I also liked Georgie's lisp.

Posted by: Ariel on July 9, 2003 2:15 PM

I'm gonna have to agree with the Yeti on this one. In fact, both the readers of grogdog are sick and tired of me gushing about Spellbound, which I've been doing since it came to SF DocFest over a year ago. Now that you've reviewed it I can finally shut the hell up about it. By the way, another film at DocFest that year is also going to see limited release: "Gigantic: A Tale of Two Johns". Highly recommended to fans of the Johns L and F.

Posted by: K on July 10, 2003 12:00 AM

Indeed. I'd recommend both "Spellbound" and "Gigantic" to anyone. (Yes, I'd even recommend "Gigantic" to non-fans of Johns L/F.) "Spellbound" in particular I'd put up there with "Gates of Heaven."

Posted by: Vidiot on July 10, 2003 7:34 AM

"Spellbound" was a meatball pitch at spelling bees in general, as pointed out above. If you want the top-shelf hard stuff, read Neil Steinberg's "Complete And Utter Failure" which features a longish chapter on the Bee (and all sorts of other great stuff). He also (unlike Spellbound) takes an in-depth look at the horrors of the "Comfort Room."

Posted by: Spellie Spelleroni on July 10, 2003 8:02 AM

"Bee Season" by Myla Goldberg is also a very good (fictional) account of a girl doing the spelling bee thing. Here in rural NH I am pretty sure Spellbound is not coming to a theatre near me. Netflix, save me!

Posted by: leen on July 10, 2003 8:28 AM

Great, isn't it? At the screening I attended there was more audible & visible audience reaction than I've seen in ages. I was gripping the armrests and spelling words under my breath with the same urgency that I'd tell the ample-chested blonde 'don't run up the stairs, you idiot!' in a stupid horror movie. [Okay, that's maybe not the best comparison.] Few movies - and even fewer documentaries - entertain to the point of exhaustion like this one.

I *can* spell "cacophony" on the first try, by the way... :)

Posted by: Ginger on July 10, 2003 10:30 AM

See, now, I'm of a different mind when it comes to ample-chested blondes running up the stairs in movies.

Posted by: Matthew on July 10, 2003 10:34 AM

"Bee Season", while lovely, has nothing to do with how people really prepare for spelling bees. Or at least how successful people do.

It is a fascinating and somewhat disturbing book.

Posted by: whatish on July 10, 2003 10:59 AM

"Bee Season" had one of the most disturbing point-of-view switches I've ever read. It blew the credibility for me and made me want to throw the thing against the wall. But the language was gorgeous.

Posted by: Laurie on July 10, 2003 1:12 PM

I'd have to say that my favorite part is when the old people in the beginning are talking about Mexicans, hilarious.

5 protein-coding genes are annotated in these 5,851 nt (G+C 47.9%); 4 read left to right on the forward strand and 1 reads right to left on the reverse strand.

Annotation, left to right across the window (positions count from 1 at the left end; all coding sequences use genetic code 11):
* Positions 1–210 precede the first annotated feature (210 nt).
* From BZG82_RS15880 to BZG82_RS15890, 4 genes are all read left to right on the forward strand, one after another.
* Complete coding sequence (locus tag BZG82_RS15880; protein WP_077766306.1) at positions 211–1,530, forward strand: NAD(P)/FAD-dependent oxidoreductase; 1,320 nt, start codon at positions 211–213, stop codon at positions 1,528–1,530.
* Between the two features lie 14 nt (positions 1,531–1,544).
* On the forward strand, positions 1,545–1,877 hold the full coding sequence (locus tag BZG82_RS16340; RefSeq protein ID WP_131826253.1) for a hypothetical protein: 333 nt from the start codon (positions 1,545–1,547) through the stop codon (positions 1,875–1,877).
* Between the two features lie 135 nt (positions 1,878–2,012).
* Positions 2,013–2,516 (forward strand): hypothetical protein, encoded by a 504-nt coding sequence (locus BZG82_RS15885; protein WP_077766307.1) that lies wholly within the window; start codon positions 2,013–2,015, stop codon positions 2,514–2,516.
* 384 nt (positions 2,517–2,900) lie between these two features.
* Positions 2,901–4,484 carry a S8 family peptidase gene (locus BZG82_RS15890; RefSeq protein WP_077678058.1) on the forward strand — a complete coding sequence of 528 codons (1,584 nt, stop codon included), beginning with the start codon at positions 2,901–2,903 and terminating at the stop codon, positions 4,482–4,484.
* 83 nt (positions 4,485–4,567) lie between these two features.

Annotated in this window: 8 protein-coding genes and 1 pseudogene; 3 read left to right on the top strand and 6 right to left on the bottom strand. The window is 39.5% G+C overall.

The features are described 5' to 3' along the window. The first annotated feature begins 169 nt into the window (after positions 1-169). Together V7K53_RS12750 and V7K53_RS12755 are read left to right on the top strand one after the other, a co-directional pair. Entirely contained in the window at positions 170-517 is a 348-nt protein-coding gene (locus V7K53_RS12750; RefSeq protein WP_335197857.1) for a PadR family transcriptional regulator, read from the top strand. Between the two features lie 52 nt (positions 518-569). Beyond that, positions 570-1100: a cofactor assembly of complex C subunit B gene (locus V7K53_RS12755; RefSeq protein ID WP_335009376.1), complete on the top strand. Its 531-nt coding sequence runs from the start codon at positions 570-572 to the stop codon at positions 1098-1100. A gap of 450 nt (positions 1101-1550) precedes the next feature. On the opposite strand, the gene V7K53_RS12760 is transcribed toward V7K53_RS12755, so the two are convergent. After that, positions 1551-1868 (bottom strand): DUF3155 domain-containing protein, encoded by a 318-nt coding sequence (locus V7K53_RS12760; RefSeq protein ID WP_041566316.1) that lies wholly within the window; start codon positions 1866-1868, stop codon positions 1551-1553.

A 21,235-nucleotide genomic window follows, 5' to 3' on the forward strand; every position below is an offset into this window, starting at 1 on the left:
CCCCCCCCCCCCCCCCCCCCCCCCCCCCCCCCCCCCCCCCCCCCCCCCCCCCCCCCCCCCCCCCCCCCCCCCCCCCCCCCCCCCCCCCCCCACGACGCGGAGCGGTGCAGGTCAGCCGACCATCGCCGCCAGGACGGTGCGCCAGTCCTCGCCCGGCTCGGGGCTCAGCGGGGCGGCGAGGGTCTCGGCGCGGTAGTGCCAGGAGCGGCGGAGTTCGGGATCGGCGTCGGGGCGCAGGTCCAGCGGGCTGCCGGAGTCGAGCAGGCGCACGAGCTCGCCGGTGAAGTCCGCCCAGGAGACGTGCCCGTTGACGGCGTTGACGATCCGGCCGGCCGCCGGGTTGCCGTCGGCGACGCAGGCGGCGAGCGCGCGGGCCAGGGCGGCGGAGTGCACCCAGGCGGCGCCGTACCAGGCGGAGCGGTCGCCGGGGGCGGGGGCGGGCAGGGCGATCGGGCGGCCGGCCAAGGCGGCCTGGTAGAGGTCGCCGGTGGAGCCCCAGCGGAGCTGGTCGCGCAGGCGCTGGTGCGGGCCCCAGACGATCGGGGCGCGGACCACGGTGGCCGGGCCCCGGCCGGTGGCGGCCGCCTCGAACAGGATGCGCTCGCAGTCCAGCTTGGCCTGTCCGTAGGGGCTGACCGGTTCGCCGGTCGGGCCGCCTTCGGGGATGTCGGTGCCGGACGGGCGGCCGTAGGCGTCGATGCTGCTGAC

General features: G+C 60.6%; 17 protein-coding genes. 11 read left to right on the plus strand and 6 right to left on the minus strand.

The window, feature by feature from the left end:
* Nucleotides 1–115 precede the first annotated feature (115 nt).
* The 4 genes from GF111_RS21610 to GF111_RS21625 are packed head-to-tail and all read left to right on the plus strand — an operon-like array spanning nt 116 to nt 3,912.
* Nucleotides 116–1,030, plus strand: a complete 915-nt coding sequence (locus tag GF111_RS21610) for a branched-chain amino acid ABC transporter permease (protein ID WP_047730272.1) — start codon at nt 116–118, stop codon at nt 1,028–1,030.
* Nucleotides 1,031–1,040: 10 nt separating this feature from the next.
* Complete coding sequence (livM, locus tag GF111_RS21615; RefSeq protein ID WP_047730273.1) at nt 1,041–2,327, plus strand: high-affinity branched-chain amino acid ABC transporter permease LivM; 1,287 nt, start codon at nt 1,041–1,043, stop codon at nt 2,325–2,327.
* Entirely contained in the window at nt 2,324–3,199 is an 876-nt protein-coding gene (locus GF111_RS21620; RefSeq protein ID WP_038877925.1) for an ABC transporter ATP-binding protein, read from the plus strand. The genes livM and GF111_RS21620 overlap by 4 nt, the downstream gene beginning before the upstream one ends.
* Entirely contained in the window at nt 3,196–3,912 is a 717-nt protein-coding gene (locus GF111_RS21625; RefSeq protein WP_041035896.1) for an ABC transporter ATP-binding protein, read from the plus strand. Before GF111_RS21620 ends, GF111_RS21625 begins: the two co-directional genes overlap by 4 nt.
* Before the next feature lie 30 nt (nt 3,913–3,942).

Either that or Georgie sitting with his back to the camera while his parents say everything that his preacher says three minutes later and that Georgie says 2 minutes after that. Simply eery. I think Georgie may have been the Anti-Christ.

Posted by: Ozrael on July 11, 2003 6:53 AM

yeah, i was watching it on ESPN(?) along with the last five years of the world series of texas holdem poker and some dart competition over the weekend. all i can say is :DARTS! anyone see hell house? it's about some christian haunted house in dallas.

Posted by: Anonymous on July 11, 2003 8:46 AM

Did you know that Salvador Dali did the dream sequence with Gregory Peck?

Oh, wait -- I'm talking about Alfred Hitchcock's Spellbound...

Posted by: destiny on July 11, 2003 9:30 AM

Hmmm... I don't think it's showing in my town (Lubbock, aka the dustbowl of Texas). It sounds pretty interesting. I actually have a friend who competed in the National Spelling Bee, and it seemed like he couldn't do anything except study for it for about the 3 months leading up to the bee. The strange thing is that you expect for the contestants to be somewhat geeky, but my friend is one of the most popular guys in his grade.

Posted by: kadi on July 26, 2003 10:12 PM

Spellbound has just been screened in Australia as part of the Melbourne International Film Festival. I think I can (ok, I just will) speak for all Melburnians and say that we loved it.

Posted by: mcb on August 8, 2003 12:34 AM

I've seen Spellbound three times now and each time it gets better and better. Can't wait for the DVD. If it comes out in time for Christmas that's my gift to everyone. What's great about it is that it is not really a movie about spelling. It is about so much bigger things. And it's funny as hell. People who haven't seen it must. It is my fav of the year (so far).

Posted by: TSB on August 23, 2003 9:52 PM